To uncover what defines an act as “stupid,” the researchers analyzed real-life examples of stupidity. They first built a formidable assortment of 180 stories describing stupid actions collected via the Internet and from daily reports provided by a group of 26 college students. All of the stories were reviewed by a group of seven raters to ensure that they described a “stupid” action, were comprehensible, and were relatively brief.
The next phase of the study called for a large group of participants to assess the stupidity of each story on a 1-10 scale, determine from a list of thirty psychological factors what precisely contributed to the stupidity, rate the responsibility of the actor and environment in the situation, and gauge any associated consequences. 154 undergraduates (122 females) took part, completing one of twelve questionnaires each containing fifteen stories from the large pool.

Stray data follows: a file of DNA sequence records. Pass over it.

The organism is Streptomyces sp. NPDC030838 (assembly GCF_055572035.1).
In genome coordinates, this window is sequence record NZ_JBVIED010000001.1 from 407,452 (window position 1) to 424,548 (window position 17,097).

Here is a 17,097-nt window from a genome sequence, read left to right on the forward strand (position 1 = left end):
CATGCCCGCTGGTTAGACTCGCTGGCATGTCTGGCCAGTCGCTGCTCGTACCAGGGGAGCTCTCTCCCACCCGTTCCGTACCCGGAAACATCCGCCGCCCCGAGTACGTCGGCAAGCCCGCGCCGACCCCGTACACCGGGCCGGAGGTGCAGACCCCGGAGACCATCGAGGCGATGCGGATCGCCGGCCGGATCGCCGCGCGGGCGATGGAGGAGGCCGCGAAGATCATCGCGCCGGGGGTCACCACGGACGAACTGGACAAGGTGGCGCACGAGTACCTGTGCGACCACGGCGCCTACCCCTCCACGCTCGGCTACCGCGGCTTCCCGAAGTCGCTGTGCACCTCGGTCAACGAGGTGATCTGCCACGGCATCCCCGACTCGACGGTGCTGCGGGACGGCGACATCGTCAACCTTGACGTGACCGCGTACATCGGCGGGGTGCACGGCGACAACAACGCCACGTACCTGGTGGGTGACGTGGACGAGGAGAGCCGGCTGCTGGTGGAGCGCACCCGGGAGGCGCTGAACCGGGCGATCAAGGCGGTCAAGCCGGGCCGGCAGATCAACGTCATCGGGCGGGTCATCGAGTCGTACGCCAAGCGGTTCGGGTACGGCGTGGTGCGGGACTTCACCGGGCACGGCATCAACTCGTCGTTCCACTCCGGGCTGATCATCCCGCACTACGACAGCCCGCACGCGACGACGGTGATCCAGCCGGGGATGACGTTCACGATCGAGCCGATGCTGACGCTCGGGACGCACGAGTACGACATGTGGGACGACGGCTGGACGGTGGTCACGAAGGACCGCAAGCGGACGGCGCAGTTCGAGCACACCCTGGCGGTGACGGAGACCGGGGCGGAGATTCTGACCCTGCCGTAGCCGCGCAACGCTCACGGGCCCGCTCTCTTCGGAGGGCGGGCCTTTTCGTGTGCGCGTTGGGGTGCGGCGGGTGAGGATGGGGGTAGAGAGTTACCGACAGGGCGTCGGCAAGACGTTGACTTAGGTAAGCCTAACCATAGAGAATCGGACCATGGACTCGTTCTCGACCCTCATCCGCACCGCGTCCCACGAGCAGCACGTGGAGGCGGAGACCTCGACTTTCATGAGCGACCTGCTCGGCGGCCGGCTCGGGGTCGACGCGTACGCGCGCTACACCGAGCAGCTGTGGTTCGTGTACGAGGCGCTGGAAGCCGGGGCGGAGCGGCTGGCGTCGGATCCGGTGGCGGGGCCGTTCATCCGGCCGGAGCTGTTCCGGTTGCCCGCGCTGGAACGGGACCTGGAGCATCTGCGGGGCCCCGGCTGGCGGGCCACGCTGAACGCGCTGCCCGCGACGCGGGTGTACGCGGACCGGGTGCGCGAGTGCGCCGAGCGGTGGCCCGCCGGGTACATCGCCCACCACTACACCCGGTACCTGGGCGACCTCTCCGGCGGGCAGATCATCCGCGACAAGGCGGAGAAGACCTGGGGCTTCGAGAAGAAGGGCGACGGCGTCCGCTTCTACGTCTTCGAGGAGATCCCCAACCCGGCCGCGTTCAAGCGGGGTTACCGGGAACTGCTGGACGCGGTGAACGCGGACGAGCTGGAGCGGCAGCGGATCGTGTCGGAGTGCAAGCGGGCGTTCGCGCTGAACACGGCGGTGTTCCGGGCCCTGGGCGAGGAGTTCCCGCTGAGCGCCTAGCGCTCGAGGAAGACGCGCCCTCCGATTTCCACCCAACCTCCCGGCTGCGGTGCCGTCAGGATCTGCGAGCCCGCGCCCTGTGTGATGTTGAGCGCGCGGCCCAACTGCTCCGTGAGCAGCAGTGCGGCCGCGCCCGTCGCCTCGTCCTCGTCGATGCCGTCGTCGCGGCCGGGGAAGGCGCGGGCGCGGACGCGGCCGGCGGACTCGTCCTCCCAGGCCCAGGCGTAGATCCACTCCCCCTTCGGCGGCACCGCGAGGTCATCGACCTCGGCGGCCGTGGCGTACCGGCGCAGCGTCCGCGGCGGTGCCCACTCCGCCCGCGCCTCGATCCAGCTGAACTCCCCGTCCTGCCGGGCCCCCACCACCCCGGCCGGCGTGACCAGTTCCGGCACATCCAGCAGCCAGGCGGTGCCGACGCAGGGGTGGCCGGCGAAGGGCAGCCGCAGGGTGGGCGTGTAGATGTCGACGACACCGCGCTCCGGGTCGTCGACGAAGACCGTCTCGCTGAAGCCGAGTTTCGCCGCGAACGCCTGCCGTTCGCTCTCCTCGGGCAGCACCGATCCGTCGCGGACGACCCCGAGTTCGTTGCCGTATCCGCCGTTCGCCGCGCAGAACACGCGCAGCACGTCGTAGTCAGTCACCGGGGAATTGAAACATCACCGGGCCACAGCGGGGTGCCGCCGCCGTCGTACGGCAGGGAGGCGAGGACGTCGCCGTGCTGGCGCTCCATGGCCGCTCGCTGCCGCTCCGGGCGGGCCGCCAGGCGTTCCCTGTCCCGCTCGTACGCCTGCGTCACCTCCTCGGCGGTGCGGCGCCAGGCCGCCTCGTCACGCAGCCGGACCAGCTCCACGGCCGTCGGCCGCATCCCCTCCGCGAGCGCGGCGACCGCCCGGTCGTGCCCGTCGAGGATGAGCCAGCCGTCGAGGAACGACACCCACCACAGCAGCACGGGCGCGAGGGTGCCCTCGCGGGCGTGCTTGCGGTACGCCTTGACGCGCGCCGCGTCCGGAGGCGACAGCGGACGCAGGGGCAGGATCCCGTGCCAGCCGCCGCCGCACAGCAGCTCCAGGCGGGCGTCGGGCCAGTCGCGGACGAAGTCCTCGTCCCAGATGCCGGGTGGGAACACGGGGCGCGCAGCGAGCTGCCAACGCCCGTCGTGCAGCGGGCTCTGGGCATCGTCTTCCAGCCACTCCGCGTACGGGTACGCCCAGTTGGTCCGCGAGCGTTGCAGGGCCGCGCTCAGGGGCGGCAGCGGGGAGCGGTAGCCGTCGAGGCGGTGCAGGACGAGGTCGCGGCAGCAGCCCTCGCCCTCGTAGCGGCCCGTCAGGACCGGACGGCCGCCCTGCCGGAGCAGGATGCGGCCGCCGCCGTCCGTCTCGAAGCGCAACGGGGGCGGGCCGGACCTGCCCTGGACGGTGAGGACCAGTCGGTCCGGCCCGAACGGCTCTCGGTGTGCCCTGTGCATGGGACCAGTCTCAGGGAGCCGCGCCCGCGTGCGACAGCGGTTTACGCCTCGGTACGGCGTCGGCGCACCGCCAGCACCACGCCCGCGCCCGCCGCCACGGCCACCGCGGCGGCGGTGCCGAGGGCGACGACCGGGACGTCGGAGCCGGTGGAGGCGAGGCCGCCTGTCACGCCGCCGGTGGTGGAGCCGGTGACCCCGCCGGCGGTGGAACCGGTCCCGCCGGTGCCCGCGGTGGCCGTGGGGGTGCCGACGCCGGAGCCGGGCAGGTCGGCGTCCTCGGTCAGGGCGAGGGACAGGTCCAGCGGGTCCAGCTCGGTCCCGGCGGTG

Importantly the undergraduate subjects showed wide agreement on what was stupid and what wasn’t, hinting at a common definition.